Cycas circinalis, also known as the queen sago, is a species of cycad known in the wild only from southern India. Cycas circinalis is the only gymnosperm species found among native Sri Lankan flora.
C. circinallis is native to southern India and Sri Lanka, but the species name was formerly widely used for similar cycads in Southeast Asia, which leads to confusion in modern sources. The specimens described as "C. circinallis" in Indonesia and New Guinea are now recognized as Cycas rumphii; while the taxon formerly described as the subspecies C. circinallis ssp. riuminiana from the Philippines is now regarded as a separate species, Cycas riuminiana.
The plant is widely cultivated in Hawaii, both for its appearance in landscape and interiors, and for cut foliage.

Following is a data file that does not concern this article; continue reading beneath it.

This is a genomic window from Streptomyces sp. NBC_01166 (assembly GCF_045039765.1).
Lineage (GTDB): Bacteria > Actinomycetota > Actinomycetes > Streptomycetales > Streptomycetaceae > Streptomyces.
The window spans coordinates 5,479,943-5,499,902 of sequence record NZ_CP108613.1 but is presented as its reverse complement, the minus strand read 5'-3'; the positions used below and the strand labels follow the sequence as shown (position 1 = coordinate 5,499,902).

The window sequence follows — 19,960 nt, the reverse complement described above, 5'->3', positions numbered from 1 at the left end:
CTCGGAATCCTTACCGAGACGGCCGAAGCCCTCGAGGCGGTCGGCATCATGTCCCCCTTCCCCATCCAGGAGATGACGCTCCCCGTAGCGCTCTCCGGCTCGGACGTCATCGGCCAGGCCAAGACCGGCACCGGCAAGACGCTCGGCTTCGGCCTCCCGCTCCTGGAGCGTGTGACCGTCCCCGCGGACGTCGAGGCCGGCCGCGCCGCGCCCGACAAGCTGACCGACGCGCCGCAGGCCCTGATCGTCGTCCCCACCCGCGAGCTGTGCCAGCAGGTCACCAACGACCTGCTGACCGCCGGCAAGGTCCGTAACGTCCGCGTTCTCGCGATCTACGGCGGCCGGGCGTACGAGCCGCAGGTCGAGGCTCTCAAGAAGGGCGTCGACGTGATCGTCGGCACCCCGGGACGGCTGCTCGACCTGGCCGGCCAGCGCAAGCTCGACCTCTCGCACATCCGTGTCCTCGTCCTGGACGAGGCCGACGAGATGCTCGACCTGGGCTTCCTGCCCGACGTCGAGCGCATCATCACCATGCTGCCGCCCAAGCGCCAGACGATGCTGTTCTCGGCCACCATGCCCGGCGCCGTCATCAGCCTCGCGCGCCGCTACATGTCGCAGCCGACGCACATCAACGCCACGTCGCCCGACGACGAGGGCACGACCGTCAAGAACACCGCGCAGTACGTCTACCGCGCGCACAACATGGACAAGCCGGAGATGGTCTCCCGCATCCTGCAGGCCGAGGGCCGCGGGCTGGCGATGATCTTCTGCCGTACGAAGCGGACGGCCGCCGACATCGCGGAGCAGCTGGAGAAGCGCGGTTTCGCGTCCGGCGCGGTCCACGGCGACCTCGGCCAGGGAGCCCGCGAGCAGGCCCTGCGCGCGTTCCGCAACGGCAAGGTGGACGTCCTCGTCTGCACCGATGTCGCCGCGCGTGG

Male cone, new
Male cone, old
Young plant as seen in forest
The seed is poisonous. The potent poison in the seeds is removed by soaking them in water. Water from the first seed-soaking will kill birds, goats, sheep and hogs. Water from the following soakings is said to be harmless. [Minimum of 5 Soakings needed to ensure the safety]
After the final soaking, the seeds are dried and ground into flour. The flour is used to make tortillas, tamales, soup and porridge.
The plant was thought to be linked with the degenerative disease lytico-bodig on the island of Guam; however, the cycad native to Guam has since been recognised as a separate species, Cycas micronesica, by K.D. Hill in 1994.
Leaflets of C. circinalis contain biflavonoids such as (2S, 2′′S)-2,3,2′′,3′′-tetrahydro-4′,4′′′-di-O-methylamentoflavone (tetrahydroisoginkgetin).